January 27, 2017

From the Editor Emeritus / John F. Fink

Hob-nobbing with Hollywood celebrities and Pope John Paul II

John F. FinkIn 1987, when Pope John Paul II visited the United States, he met with members of the media in Los Angeles. Most of the people present were Hollywood stars or otherwise connected with movies or television, but 10 members of the Catholic press were invited, and I was fortunate to be one of them.

It was great fun to hob-nob with people like Bob Hope, Loretta Young, Charlton Heston, Roddy McDowell and many others both before the audience and even more during the reception after the pope left.

During the pope’s speech, I was seated behind Phil Donahue and his wife, Marlo Thomas. When the pope finished and started to leave, they crashed through the crowd to try to shake hands with him, as did many others. It was interesting to see the stars give the kind of attention to the pope that they themselves received from their fans.

Still another audience with Pope John Paul occurred when Archbishop Daniel M. Buechlein received a pallium in 1993. The pallium is what archbishops wear around their necks to signify their authority over an archdiocese.

Naturally, we had front-row seats for the ceremony in St. Peter’s Basilica. Then, in the evening, the entourages of the archbishops who had received the palliums were given audiences with the pope. This time the pope simply moved down the lines, greeting each of us and giving us a rosary. That was the occasion when I got my second rosary from Pope John Paul.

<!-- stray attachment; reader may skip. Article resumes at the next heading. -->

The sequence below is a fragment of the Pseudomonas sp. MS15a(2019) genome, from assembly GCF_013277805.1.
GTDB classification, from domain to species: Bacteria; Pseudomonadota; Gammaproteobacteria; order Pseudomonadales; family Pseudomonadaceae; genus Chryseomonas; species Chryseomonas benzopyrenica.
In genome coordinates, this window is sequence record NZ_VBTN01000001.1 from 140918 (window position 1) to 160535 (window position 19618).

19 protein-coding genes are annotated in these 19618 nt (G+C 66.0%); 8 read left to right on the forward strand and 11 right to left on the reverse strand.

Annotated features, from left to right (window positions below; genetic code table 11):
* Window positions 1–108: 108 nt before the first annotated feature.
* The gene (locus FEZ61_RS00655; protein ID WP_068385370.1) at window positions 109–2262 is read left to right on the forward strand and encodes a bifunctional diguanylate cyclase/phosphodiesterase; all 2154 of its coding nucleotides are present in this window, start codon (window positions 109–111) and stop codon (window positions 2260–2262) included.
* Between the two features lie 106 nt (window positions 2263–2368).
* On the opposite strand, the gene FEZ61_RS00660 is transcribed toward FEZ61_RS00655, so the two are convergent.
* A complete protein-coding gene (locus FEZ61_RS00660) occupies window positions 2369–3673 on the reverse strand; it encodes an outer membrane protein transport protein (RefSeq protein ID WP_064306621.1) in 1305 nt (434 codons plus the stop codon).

One of my best trips to Rome was in March 1996. It was organized by the Catholic Press Association with the cooperation of Archbishop John P. Foley, then-president of the Pontifical Council for Social Communications. We had briefing meetings with members of the Roman Curia as well as a reception at the U.S. Embassy to the Holy See.

At a Mass and dinner at North American College’s Casa Santa Maria, my wife Marie and I got to know Ray Flynn, the U.S. Ambassador to the Holy See at the time, and his wife Catherine. She was our hostess at the reception at the embassy later in the week.

The Mass at Casa Santa Maria was a memorial Mass for Cardinal John J. Krol, who died a few days before our arrival in Rome. Cardinal Edmund Szoka, president of the Prefecture of the Economic Affairs of the Holy See, was the principal celebrant of the Mass. Cardinal Szoka, the former Archbishop of Detroit, was credited with turning the Vatican’s finances around.

During the reception prior to the dinner that night, I had a chance to talk with Cardinal Szoka. He remembered an interview I had with him when I was in Rome at the time Archbishop Buechlein received his pallium. He told me that he liked the column I wrote about that interview, something he had already told me in a letter. He said furthermore that it was rare for journalists who wrote about Vatican finances to get the facts straight and I had done so.

Cardinal Szoka was one of those who gave us a thorough briefing the next day. †

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